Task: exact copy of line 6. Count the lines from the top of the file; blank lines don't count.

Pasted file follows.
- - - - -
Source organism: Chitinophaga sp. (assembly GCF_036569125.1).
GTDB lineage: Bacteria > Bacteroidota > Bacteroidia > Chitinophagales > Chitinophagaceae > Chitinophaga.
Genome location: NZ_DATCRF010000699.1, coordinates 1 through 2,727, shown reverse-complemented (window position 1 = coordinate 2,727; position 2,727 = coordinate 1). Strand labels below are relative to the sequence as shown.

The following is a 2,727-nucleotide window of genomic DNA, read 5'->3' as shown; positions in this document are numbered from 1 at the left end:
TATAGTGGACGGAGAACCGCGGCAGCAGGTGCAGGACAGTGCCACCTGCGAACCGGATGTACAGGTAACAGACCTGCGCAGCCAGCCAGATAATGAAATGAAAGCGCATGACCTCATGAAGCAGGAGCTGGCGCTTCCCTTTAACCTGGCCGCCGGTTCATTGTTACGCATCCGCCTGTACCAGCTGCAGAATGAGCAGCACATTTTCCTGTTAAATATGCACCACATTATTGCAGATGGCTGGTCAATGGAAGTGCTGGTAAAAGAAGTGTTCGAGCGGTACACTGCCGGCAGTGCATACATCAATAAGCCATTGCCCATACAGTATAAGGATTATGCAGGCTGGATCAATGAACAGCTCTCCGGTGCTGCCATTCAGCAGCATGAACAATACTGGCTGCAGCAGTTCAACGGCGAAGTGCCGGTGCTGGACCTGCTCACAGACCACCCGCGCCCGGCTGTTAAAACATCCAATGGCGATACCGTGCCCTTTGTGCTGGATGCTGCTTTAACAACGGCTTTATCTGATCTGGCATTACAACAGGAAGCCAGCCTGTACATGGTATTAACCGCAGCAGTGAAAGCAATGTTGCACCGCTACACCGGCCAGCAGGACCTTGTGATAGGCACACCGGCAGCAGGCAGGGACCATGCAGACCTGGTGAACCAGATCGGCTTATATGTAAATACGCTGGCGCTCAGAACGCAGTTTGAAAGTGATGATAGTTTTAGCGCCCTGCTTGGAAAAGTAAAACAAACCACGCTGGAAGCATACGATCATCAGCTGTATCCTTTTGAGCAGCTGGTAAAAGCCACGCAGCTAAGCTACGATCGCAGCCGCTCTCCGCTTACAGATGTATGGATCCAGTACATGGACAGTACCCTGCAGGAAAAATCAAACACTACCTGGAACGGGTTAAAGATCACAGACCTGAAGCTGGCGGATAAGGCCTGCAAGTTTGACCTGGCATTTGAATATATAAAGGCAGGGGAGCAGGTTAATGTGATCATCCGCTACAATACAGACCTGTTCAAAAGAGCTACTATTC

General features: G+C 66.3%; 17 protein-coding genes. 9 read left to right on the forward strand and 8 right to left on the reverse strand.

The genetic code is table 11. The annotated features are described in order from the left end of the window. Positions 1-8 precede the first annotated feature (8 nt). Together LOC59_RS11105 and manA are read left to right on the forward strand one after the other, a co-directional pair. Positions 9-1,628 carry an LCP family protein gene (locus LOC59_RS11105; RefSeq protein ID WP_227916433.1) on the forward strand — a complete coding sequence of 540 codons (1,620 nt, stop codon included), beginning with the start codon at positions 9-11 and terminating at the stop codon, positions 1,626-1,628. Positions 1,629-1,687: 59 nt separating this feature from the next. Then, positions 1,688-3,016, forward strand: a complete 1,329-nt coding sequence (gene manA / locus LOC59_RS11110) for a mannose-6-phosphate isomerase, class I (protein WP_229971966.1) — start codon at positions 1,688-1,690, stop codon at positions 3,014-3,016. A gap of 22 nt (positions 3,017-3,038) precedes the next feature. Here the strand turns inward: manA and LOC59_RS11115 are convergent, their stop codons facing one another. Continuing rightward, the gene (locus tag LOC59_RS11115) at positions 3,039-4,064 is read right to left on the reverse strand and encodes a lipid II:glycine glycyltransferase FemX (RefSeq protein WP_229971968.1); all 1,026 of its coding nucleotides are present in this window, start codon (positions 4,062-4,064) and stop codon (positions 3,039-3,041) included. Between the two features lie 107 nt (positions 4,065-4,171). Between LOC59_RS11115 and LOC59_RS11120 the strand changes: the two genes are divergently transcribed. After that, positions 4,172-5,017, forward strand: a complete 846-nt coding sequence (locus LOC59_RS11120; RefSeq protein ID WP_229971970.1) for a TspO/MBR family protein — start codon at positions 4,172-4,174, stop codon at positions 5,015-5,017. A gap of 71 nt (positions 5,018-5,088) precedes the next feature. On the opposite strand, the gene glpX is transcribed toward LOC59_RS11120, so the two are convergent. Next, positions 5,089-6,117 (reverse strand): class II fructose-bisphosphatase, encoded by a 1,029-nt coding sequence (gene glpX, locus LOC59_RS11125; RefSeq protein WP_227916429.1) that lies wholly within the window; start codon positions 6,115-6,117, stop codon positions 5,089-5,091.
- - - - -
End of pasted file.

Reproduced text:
General features: G+C 66.3%; 17 protein-coding genes. 9 read left to right on the forward strand and 8 right to left on the reverse strand.